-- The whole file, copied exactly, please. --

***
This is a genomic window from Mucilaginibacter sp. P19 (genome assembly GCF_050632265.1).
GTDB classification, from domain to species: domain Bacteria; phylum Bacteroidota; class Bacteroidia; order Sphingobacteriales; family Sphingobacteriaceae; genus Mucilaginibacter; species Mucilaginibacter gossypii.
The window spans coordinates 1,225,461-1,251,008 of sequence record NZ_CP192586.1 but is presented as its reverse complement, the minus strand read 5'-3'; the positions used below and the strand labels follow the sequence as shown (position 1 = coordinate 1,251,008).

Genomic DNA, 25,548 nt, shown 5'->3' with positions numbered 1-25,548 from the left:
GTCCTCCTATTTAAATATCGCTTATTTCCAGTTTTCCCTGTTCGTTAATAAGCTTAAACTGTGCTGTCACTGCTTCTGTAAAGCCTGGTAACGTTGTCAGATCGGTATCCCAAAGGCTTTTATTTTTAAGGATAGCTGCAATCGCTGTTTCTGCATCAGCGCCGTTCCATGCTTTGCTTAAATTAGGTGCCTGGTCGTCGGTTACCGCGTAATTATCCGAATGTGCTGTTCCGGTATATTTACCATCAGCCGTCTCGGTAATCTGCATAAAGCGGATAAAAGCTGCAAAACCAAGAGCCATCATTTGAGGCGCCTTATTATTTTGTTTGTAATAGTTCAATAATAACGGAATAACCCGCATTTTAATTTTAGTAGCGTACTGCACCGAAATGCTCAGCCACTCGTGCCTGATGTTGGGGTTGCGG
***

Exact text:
This is a genomic window from Mucilaginibacter sp. P19 (genome assembly GCF_050632265.1).
GTDB classification, from domain to species: domain Bacteria; phylum Bacteroidota; class Bacteroidia; order Sphingobacteriales; family Sphingobacteriaceae; genus Mucilaginibacter; species Mucilaginibacter gossypii.
The window spans coordinates 1,225,461-1,251,008 of sequence record NZ_CP192586.1 but is presented as its reverse complement, the minus strand read 5'-3'; the positions used below and the strand labels follow the sequence as shown (position 1 = coordinate 1,251,008).

Genomic DNA, 25,548 nt, shown 5'->3' with positions numbered 1-25,548 from the left:
GTCCTCCTATTTAAATATCGCTTATTTCCAGTTTTCCCTGTTCGTTAATAAGCTTAAACTGTGCTGTCACTGCTTCTGTAAAGCCTGGTAACGTTGTCAGATCGGTATCCCAAAGGCTTTTATTTTTAAGGATAGCTGCAATCGCTGTTTCTGCATCAGCGCCGTTCCATGCTTTGCTTAAATTAGGTGCCTGGTCGTCGGTTACCGCGTAATTATCCGAATGTGCTGTTCCGGTATATTTACCATCAGCCGTCTCGGTAATCTGCATAAAGCGGATAAAAGCTGCAAAACCAAGAGCCATCATTTGAGGCGCCTTATTATTTTGTTTGTAATAGTTCAATAATAACGGAATAACCCGCATTTTAATTTTAGTAGCGTACTGCACCGAAATGCTCAGCCACTCGTGCCTGATGTTGGGGTTGCGG